Although the full content of the two-page memo has not been released, it is known that Hagel expressed "concern about overall Syria strategy" and argued that "we need to have a sharper view of what to do about the Assad regime."

Asked about the memo at a press conference on Oct. 30, Hagel refused to discuss the details of the memo but essentially argued that the entire plan was "in danger of unraveling" because of the lack of an endgame strategy: "Now, the fighting can go on for years and years to what end? How does that bring a resolution to the objective of what the people, the governments of that part of the world need?"

Although some media attempt to argue that Hagel is arguing for a more aggressive campaign against Assad, there is no evidence that that is the case, and, in fact, sources report that the Pentagon does not want to be engaged against the Assad military. From a strategic standpoint, the only reasonable alternative to the Obama policy is to work with Assad, Iran, and with Russia to defeat ISIS. Nothing else will work.

Along these lines, an October 30 article in the Los Angeles Times, "U.S. strategy against Islamic State hits major hurdles," quotes an unnamed senior U.S. military officer who points out that "If we really focus on Assad, the Iranian piece of this coalition will fracture, and we will have Shia militants trying to target us." The article also points out that "U.S. forces are now in at least tacit alignment with traditional enemies such as Iran and Hezbollah against a common threat."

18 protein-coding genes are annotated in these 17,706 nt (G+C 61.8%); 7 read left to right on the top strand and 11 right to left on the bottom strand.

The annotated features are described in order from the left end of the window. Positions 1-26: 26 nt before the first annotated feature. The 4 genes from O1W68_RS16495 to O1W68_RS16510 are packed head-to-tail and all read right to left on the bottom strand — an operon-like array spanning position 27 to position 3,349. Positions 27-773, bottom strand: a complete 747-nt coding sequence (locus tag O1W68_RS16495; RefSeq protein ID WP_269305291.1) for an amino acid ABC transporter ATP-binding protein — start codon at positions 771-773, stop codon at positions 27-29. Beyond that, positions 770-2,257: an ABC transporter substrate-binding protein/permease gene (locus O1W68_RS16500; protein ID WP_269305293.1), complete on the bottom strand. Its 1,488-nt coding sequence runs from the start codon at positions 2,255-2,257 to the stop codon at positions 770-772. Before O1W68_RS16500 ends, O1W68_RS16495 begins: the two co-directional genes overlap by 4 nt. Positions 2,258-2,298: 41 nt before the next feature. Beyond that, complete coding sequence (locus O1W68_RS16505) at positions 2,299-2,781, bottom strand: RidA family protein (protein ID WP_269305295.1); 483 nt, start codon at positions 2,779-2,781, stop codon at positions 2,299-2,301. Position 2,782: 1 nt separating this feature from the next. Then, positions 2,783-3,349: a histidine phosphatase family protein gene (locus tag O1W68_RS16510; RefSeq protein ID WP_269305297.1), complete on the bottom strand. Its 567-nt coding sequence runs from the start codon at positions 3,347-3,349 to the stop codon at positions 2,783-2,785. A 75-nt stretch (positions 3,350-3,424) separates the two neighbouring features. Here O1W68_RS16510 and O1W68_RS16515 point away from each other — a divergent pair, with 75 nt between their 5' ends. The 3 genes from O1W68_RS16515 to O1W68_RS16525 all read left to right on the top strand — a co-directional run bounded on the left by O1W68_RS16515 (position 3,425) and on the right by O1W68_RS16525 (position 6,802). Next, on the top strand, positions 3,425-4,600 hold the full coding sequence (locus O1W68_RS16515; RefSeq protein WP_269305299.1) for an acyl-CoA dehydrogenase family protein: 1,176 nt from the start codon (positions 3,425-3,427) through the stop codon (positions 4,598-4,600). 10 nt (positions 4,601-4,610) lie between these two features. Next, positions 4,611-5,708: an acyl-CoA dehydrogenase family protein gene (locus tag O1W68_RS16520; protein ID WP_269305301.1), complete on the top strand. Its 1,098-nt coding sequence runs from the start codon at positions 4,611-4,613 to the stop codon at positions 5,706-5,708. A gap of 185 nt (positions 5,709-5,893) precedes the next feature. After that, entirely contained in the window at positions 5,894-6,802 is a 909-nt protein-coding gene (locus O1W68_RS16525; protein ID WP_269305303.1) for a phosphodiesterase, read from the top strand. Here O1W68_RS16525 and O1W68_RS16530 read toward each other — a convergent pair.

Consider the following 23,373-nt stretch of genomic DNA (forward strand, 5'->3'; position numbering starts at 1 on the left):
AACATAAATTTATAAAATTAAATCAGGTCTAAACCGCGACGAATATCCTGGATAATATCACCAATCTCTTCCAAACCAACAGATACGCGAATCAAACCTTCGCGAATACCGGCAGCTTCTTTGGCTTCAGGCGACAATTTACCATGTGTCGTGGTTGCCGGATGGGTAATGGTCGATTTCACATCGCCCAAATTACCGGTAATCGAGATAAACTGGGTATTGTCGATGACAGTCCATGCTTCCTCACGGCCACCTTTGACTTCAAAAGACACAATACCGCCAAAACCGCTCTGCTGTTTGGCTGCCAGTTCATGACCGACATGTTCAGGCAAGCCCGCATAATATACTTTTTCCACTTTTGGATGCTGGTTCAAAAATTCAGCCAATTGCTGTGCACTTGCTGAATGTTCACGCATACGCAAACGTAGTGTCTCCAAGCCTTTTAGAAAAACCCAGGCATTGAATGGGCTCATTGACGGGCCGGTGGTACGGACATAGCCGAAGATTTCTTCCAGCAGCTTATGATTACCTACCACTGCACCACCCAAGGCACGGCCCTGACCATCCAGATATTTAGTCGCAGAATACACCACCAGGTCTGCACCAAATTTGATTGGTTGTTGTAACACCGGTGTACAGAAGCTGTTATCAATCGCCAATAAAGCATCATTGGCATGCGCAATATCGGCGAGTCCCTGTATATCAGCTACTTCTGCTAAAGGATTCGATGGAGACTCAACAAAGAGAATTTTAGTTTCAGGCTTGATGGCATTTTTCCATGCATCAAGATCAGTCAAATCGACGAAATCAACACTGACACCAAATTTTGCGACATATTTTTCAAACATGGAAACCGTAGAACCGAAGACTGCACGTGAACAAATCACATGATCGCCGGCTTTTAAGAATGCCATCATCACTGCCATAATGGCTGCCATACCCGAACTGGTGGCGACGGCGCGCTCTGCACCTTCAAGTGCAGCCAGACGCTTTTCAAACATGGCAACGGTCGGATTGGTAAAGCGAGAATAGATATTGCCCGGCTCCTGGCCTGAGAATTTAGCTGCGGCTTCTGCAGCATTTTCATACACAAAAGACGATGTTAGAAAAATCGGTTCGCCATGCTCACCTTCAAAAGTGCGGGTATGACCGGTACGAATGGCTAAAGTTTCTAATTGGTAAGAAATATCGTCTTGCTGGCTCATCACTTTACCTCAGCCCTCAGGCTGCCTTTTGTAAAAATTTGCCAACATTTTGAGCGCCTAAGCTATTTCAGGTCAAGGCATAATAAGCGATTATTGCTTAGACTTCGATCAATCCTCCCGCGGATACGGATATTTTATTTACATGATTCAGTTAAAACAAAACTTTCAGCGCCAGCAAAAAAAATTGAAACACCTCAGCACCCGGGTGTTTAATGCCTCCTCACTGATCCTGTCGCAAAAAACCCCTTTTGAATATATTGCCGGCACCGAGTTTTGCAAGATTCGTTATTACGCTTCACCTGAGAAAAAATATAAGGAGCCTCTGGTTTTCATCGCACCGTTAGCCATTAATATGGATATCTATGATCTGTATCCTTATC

As for John Kerry, on Thursday, he said there is no military solution to the Syria crisis and that the U.S. is reaching out to Russia and Iran, among others, to seek a new political negotiation.

The moves against the Obama inner circle, including Rice, McDonough, and CIA director John Brennan, come in the context of the release of Leon Panetta's book "Worthy Fights," which was highly critical of Obama, and in the context of the fight over the release of the Senate Torture Report.